Today, there is no longer a lack of schools thanks to entrepreneurs like us. Now parents have a choice of schools with different price points, infrastructure, pedagogy and philosophy. However, parents and the government are missing the forest for the trees! They are choking schools with continuous interference. On one hand you want to dictate to us reservation of seats and provision of books etc that we have to find funding to pay for. You want to enforce teacher pay commissions and you want to control our fees! Without taking into consideration that we pay commercial bank interest rates, commercial rentals for the schools we operate in, commercial electricity etc etc!

There are loads of examples that I can quote—recently, the "Gujarat Self-Financed Schools Bill 2017" was announced. According to this bill the fees for primary, secondary and higher secondary education would be ₹15,000, ₹25000 and ₹27000 per annum respectively. These rates won't even cover my rental cost in Vadodara!

What choice will we have other than to go back on our framework and place 50+ students in a class?

A private school wanting to charge a higher fee would need to submit a report to the committee justifying the reason—this will just increase the scope of corruption. With the kind of facilities a private school provides this kind of fee structure will not even cover one-fourth the cost of running the school. What choice will we have other than to go back on our framework and place 50+ students in a class?

Other possible effects:

  1. Schools will become stagnant and will have no motivation to improve, resulting in drop of school standards across the board.
  2. Schools will incur losses and will not look at expanding. They might consider shutting down their schools due to lack of good income.
  3. As a result, in the next four to five years we will go back 15 years ago where there will be no seats available and parents will be desperate and will also have to pay "under the table" donations.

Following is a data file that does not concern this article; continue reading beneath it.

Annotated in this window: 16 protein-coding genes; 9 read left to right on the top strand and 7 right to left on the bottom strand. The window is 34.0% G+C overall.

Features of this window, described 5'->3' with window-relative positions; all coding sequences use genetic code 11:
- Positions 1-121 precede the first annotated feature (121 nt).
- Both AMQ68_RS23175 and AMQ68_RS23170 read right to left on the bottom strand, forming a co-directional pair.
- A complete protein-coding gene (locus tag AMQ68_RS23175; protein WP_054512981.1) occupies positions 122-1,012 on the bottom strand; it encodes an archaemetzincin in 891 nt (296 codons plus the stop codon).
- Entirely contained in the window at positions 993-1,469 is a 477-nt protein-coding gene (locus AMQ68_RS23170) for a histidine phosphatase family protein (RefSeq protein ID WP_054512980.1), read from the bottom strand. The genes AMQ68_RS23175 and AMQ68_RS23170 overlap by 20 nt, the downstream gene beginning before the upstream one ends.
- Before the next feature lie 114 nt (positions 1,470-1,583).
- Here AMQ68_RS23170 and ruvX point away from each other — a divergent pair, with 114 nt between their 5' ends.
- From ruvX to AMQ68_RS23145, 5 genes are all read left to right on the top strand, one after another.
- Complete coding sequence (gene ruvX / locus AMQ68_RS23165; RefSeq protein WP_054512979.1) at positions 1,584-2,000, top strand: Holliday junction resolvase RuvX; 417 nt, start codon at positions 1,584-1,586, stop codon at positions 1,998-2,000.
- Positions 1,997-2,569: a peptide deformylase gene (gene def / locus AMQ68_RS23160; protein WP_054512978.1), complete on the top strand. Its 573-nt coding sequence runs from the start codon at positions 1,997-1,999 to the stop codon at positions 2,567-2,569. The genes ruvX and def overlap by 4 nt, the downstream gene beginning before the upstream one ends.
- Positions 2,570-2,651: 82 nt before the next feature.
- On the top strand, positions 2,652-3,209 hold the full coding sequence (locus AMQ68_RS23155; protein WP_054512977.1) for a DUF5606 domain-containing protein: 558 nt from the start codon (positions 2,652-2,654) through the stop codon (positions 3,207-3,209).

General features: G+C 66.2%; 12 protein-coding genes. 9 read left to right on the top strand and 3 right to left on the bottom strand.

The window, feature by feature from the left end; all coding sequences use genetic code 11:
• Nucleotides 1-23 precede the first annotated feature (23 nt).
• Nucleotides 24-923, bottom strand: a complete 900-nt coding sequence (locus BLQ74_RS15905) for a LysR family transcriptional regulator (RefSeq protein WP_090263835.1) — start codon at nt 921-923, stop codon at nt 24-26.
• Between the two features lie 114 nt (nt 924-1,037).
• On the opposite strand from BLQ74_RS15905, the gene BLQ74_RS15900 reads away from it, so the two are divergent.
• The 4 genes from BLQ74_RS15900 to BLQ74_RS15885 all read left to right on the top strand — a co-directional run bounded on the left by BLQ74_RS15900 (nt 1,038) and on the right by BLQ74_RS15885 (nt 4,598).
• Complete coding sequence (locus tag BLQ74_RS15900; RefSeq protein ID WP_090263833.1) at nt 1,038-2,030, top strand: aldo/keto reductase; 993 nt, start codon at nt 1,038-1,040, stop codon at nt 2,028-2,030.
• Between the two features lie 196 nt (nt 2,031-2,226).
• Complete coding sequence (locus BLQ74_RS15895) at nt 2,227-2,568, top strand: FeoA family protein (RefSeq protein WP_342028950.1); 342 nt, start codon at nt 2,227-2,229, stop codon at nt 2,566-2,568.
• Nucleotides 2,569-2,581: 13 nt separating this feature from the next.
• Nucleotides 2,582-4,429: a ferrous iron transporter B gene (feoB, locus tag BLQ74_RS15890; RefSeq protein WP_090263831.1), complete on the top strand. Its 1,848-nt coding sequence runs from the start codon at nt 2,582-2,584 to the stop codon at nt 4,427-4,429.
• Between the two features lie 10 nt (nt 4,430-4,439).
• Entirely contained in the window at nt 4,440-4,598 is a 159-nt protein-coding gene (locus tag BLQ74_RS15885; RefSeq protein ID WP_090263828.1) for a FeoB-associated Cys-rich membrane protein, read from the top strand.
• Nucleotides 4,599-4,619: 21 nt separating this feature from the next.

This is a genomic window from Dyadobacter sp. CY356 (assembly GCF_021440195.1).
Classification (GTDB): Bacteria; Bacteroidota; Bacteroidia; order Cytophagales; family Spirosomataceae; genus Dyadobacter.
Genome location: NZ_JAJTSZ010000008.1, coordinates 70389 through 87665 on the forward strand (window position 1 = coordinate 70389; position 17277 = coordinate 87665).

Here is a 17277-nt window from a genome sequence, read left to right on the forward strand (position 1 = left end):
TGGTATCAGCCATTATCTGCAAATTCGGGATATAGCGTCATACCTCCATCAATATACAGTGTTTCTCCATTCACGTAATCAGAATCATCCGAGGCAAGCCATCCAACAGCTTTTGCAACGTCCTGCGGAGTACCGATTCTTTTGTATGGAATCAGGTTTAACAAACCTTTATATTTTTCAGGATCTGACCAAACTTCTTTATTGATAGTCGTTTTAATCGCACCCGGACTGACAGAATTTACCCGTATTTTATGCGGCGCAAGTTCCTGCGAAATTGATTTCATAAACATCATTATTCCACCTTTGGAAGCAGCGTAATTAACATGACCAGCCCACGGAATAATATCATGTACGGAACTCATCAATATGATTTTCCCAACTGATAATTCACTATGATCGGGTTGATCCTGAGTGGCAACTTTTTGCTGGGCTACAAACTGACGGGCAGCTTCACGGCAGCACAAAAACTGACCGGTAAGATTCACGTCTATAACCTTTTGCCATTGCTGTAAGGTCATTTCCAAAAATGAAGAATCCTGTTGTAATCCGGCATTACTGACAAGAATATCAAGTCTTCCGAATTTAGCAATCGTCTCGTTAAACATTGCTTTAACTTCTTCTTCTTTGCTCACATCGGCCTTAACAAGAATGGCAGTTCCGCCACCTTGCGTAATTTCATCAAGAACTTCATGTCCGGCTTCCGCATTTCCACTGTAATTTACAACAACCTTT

4. The government has no back-up plan for when entrepreneurs stop growing schools.
  5. Children in the state of Gujarat will not have access to quality education even though parents can afford it.
  6. Schools will hire low-quality teachers and will also reduce most extra co-curricular activities. Thereby depriving children of all round-development.

Another example is the Right to Education Act of 2009. It requires all private schools (except the minority institutions) to reserve 25% of seats for the poor and other categories of children (to be reimbursed by the state as part of the public-private partnership plan).

How is a private school to bear the complete cost of the education of these children?

We value the goal of the government to ensure that all the children of our country have a right to education; however the implementation at the cost of social adjustments for the children has not been taken into account.

The government needs to realise that creating archaic and unreasonable blanket rules to control independent schools will only hamper the smooth functioning of these institutes.

Only by encouraging investments and entrepreneurship in education does this country have a hope of increasing schools that focus on creativity and innovation.

Wake up media. Wake up parents. Wake up government.